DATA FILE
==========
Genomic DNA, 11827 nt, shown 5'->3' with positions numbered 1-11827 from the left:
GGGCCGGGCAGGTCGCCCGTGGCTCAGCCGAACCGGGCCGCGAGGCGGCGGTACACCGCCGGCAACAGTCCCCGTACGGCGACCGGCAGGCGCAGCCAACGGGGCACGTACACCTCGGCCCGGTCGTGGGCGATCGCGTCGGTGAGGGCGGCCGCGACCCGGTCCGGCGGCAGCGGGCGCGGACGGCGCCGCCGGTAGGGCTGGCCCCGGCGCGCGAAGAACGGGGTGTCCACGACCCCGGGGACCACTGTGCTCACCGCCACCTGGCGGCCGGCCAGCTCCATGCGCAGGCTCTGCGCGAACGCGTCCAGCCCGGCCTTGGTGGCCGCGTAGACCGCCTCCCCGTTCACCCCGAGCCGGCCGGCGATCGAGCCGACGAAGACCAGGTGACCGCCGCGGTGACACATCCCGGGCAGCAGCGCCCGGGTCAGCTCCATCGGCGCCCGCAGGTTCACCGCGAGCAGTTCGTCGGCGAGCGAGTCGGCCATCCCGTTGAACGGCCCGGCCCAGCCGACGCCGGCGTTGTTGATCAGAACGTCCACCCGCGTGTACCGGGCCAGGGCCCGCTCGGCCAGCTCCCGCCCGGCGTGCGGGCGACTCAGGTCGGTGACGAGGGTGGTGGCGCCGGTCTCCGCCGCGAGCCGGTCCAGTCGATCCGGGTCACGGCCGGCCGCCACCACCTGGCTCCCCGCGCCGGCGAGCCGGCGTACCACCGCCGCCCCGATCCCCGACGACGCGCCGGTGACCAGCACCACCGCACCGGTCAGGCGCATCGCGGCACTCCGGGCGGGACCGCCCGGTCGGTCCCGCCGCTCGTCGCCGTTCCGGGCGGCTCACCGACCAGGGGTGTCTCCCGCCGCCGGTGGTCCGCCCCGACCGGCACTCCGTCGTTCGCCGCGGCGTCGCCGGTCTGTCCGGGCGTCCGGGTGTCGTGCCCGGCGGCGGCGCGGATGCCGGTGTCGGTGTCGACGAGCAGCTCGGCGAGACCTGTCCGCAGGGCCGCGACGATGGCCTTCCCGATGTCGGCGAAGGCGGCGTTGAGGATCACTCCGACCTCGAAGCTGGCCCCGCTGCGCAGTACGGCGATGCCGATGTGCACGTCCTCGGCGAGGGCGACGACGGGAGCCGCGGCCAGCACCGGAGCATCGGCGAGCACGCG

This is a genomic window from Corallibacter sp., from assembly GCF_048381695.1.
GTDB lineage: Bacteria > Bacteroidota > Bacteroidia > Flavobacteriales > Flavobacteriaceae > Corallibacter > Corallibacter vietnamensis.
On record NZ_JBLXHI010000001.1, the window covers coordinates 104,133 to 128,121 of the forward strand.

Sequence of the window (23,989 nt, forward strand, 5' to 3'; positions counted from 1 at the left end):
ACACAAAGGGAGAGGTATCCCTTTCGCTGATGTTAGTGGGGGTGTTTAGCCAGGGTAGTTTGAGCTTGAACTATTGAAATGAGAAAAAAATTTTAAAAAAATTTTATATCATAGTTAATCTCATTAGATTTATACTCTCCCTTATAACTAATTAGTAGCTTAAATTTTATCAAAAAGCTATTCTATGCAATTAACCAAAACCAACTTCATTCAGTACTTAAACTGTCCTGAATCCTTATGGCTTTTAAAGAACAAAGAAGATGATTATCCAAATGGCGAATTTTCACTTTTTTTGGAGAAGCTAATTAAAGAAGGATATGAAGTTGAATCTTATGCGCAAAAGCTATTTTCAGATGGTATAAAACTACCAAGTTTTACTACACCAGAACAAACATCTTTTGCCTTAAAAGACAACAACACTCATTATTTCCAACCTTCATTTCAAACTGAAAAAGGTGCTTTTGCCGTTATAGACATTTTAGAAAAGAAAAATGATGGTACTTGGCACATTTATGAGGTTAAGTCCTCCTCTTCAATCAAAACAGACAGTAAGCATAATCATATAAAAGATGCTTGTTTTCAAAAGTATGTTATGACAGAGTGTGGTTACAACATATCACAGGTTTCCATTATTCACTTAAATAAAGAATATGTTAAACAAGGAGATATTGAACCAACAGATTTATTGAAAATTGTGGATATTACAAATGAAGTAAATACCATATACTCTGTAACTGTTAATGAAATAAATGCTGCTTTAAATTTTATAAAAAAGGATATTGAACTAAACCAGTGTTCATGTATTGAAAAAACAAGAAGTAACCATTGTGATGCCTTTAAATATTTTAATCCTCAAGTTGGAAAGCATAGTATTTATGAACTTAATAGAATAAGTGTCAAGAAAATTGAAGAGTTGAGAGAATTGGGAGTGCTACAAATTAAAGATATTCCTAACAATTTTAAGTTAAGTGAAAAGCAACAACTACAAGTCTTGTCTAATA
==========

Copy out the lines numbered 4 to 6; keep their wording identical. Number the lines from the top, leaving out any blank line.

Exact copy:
GTDB lineage: Bacteria > Bacteroidota > Bacteroidia > Flavobacteriales > Flavobacteriaceae > Corallibacter > Corallibacter vietnamensis.
On record NZ_JBLXHI010000001.1, the window covers coordinates 104,133 to 128,121 of the forward strand.

Sequence of the window (23,989 nt, forward strand, 5' to 3'; positions counted from 1 at the left end):